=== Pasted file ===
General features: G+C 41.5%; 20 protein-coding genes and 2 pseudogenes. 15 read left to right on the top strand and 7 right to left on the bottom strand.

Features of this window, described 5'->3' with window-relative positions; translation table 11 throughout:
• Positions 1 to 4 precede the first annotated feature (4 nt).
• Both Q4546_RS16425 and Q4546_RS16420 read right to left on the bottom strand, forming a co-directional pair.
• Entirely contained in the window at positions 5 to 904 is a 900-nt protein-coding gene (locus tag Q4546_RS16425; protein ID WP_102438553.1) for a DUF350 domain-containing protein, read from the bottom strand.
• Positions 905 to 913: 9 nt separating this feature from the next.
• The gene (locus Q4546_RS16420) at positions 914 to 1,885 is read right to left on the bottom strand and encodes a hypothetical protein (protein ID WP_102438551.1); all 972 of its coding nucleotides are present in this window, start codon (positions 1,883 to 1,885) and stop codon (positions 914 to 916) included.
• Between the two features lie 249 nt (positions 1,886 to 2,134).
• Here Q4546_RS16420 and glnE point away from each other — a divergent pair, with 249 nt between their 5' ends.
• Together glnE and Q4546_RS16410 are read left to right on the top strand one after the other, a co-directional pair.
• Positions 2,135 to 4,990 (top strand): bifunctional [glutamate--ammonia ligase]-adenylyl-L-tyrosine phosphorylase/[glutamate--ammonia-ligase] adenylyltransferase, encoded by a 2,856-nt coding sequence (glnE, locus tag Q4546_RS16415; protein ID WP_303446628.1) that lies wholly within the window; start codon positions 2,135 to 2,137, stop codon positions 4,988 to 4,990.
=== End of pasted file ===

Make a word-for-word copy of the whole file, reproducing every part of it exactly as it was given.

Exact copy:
General features: G+C 41.5%; 20 protein-coding genes and 2 pseudogenes. 15 read left to right on the top strand and 7 right to left on the bottom strand.

Features of this window, described 5'->3' with window-relative positions; translation table 11 throughout:
• Positions 1 to 4 precede the first annotated feature (4 nt).
• Both Q4546_RS16425 and Q4546_RS16420 read right to left on the bottom strand, forming a co-directional pair.
• Entirely contained in the window at positions 5 to 904 is a 900-nt protein-coding gene (locus tag Q4546_RS16425; protein ID WP_102438553.1) for a DUF350 domain-containing protein, read from the bottom strand.
• Positions 905 to 913: 9 nt separating this feature from the next.
• The gene (locus Q4546_RS16420) at positions 914 to 1,885 is read right to left on the bottom strand and encodes a hypothetical protein (protein ID WP_102438551.1); all 972 of its coding nucleotides are present in this window, start codon (positions 1,883 to 1,885) and stop codon (positions 914 to 916) included.
• Between the two features lie 249 nt (positions 1,886 to 2,134).
• Here Q4546_RS16420 and glnE point away from each other — a divergent pair, with 249 nt between their 5' ends.
• Together glnE and Q4546_RS16410 are read left to right on the top strand one after the other, a co-directional pair.
• Positions 2,135 to 4,990 (top strand): bifunctional [glutamate--ammonia ligase]-adenylyl-L-tyrosine phosphorylase/[glutamate--ammonia-ligase] adenylyltransferase, encoded by a 2,856-nt coding sequence (glnE, locus tag Q4546_RS16415; protein ID WP_303446628.1) that lies wholly within the window; start codon positions 2,135 to 2,137, stop codon positions 4,988 to 4,990.